There are several outlined desires that all men and women are supposedly required to have in order to be valid and valuable members of society, or so the older people of the world attempt to instruct in their children. The phrase 'Lies My Parents Told Me' has entered into the modern vocabulary as a vocalisation of all things that, whenever told, no child should actually attempt to listen to. While some parenting is of the highest quality; providing clear and unquestionably honest education, some people learn the facts of life from TV and some people have no choice but to do the best they can with what they have.
Amongst this pivotal selection of life necessities that the world enjoys foisting upon people, there are many things. Money is supposed to be had, but never wanted, which is oxymoronic in the extreme. All relationships are meant to be fulfilling, unchanging and in no way life-altering. The collections of lies also categorically states that if you do not get married to the same person that you lose your virginity to, you are truly a maniacal, evil individual.
Obviously, many of these stem from the times when religion made any and all rules, since the original meaning of evil very much meant 'anything against the will of God', whatever the priests of the time decided that the will of God was. Not all of these have though.
In those times, employment was a little different to current standards. Instead of working for a wage, people simply worked to survive, so the survival instinct itself was more than enough to keep people in work. Nowadays, with such a high population, systems of government and unemployment benefits, simply having a job is now considered necessary. Not only that, but going to College or University and spending thousands and years in the process of earning that is also considered one of those things required to have people think you a valuable member of society.
Hugh Gee was not suited to a job. That is not to say that he was simply not suited to College or University, he was suited to no form of employment of any sort. There was, in truth, little to nothing that Hugh Gee was actually suited to, but he was in need of money, and so a job became a part of his life. He had filled out a curriculum vitae, visited a job centre or two, and ever attended the ever exciting first job lecture. Despite his feelings and opinions, he had kept his mouth shut and just gotten on with it.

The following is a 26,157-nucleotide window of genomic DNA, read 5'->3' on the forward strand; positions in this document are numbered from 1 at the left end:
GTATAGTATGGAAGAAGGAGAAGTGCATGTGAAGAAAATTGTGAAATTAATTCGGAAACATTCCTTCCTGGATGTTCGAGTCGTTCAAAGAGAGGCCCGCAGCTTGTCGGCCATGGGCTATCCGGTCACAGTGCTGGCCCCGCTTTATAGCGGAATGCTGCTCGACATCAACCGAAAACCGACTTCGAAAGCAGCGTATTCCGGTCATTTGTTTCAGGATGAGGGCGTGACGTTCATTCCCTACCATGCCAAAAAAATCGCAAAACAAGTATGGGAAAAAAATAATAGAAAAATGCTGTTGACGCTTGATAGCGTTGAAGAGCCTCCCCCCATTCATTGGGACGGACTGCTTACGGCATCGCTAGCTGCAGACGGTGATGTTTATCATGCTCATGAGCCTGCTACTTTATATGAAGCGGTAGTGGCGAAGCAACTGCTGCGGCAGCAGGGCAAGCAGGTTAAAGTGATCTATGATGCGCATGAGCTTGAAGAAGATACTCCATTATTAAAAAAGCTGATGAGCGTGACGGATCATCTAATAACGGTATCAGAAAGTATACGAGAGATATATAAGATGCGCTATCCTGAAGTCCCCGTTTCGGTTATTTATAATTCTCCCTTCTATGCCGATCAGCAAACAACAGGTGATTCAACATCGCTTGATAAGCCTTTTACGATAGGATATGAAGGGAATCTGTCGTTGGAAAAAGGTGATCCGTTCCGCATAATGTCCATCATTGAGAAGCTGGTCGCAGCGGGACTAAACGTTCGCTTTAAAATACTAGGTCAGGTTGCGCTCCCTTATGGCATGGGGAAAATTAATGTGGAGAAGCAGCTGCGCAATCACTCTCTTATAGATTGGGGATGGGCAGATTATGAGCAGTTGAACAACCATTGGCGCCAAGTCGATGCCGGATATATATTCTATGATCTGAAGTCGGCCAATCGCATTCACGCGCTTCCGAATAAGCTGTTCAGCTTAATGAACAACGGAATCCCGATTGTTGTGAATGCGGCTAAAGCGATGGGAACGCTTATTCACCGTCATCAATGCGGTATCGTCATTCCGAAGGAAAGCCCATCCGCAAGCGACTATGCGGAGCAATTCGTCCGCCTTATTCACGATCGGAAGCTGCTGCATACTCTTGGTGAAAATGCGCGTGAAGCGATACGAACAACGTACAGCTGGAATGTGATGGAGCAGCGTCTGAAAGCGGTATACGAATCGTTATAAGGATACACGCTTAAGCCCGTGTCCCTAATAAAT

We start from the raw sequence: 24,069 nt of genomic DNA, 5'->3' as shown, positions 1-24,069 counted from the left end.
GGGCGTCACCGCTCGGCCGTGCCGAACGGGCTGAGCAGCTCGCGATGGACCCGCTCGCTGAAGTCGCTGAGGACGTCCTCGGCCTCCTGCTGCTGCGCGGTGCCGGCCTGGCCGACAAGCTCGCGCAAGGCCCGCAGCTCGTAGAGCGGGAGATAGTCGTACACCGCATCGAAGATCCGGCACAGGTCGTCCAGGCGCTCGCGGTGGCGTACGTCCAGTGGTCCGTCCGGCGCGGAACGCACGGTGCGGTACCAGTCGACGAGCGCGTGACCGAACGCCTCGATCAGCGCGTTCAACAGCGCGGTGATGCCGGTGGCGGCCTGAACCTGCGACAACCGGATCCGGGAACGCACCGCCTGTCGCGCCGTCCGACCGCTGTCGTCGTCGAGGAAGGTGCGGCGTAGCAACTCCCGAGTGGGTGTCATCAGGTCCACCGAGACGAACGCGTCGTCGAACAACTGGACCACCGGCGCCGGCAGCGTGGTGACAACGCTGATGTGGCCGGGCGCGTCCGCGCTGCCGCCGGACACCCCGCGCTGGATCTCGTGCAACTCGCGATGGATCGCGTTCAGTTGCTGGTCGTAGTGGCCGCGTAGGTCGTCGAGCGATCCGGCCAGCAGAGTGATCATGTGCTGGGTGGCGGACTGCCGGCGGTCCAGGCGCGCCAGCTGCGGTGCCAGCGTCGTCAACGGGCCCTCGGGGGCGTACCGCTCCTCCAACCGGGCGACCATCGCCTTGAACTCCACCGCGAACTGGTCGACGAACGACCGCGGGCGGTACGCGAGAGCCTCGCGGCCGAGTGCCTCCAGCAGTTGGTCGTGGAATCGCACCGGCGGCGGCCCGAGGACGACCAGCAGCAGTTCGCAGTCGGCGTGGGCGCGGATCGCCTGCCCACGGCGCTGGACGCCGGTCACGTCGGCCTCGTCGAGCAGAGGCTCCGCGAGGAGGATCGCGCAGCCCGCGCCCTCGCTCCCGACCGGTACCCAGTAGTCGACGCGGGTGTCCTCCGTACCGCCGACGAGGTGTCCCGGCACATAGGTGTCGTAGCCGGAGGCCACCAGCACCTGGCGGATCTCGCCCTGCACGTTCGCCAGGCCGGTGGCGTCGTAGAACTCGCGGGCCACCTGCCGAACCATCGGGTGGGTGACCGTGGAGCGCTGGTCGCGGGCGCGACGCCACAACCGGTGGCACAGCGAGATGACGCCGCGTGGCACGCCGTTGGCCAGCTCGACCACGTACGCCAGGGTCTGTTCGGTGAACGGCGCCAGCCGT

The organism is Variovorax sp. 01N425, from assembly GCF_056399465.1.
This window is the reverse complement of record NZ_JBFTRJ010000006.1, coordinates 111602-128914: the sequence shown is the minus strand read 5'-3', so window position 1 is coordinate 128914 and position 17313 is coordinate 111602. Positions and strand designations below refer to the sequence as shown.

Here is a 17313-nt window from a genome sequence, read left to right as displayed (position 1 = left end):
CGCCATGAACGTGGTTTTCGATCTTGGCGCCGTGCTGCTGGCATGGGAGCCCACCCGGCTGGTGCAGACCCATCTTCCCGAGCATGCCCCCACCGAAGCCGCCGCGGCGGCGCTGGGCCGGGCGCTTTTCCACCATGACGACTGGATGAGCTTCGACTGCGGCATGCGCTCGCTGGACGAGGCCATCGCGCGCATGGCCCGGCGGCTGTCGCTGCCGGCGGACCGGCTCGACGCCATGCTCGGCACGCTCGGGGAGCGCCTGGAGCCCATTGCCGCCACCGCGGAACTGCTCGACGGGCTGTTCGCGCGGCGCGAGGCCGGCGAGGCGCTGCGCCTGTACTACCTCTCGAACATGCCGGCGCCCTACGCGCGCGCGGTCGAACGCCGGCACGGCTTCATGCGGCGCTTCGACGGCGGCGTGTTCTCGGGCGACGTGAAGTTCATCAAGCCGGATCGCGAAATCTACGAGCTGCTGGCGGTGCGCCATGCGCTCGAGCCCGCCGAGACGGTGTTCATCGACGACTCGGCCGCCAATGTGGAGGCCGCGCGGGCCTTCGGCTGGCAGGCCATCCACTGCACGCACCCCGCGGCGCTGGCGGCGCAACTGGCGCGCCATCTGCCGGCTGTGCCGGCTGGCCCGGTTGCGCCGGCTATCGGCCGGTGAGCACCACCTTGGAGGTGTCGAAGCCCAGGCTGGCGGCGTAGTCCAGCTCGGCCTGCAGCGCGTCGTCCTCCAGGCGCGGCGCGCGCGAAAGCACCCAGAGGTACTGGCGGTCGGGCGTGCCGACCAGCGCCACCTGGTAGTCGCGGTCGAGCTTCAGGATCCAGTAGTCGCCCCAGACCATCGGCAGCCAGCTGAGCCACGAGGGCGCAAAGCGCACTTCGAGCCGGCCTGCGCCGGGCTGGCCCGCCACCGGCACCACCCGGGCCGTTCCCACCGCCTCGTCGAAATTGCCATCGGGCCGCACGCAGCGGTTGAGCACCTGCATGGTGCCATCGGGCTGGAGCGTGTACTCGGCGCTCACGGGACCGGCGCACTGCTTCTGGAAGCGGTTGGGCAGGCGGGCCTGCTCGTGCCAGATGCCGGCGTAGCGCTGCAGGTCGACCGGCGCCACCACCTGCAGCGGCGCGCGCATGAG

Unfortunately, the jobs didn't fly into his lap. Even though he continually did absolutely nothing, curiously, nothing happened. Slowly, he began to realise that he might actually have to do something about it.
It was about time for Hugh to stop swallowing alcohol and start swallowing his pride.
It was rare for Hugh to leave the house without Jimmy and George in tow. He was a fan of warmth, indoors, computer games and masturbation. In many ways they were the cornerstones of his life, but today had a certain reason for him to travel. Today, he was running away from his father's angry, annoying and entirely justified whining. Hugh still didn't have a job, and his father's car was off the road until enough had been earned.
Escaping the tirade had been more difficult of late. It was getting cold outside, and ignoring the 'help wanted' signs that people kept pointing him towards was becoming annoying. Everybody had developed a sudden habit for being helpful and friendly as if he wanted them to. In truth, just because he'd told them to do so, he hadn't expected anybody to actually do it.
Today, his feet brought him to a place that he wanted to get to know quite well. A new music store had opened less than a week before, and, despite his insistence, Hugh had been unable to convince either Jimmy or George to go there with him. David had shown an interest, but his attention had been diverted just as quickly by Heather. This left Hugh, alone in the afternoon, looking at the selection on offer in the window of 'Guitar Magic', which was a stupid name if ever Hugh had read one.
It was while he was examining the contrasts and contours of a particularly expensive Les Paul that Hugh's eyes fell on a tiny paper sign in the bottom corner of the window. 'Help Wanted For Able Thinker' was all that it said, though it was an odd enough thing to say. This was a sign that actually drew Hugh's attention. He could work with guitars all day; that sounded like a fantastic job, and a fantastic stroke of luck for it. Feeling strangely optimistic, Hugh wandered inside.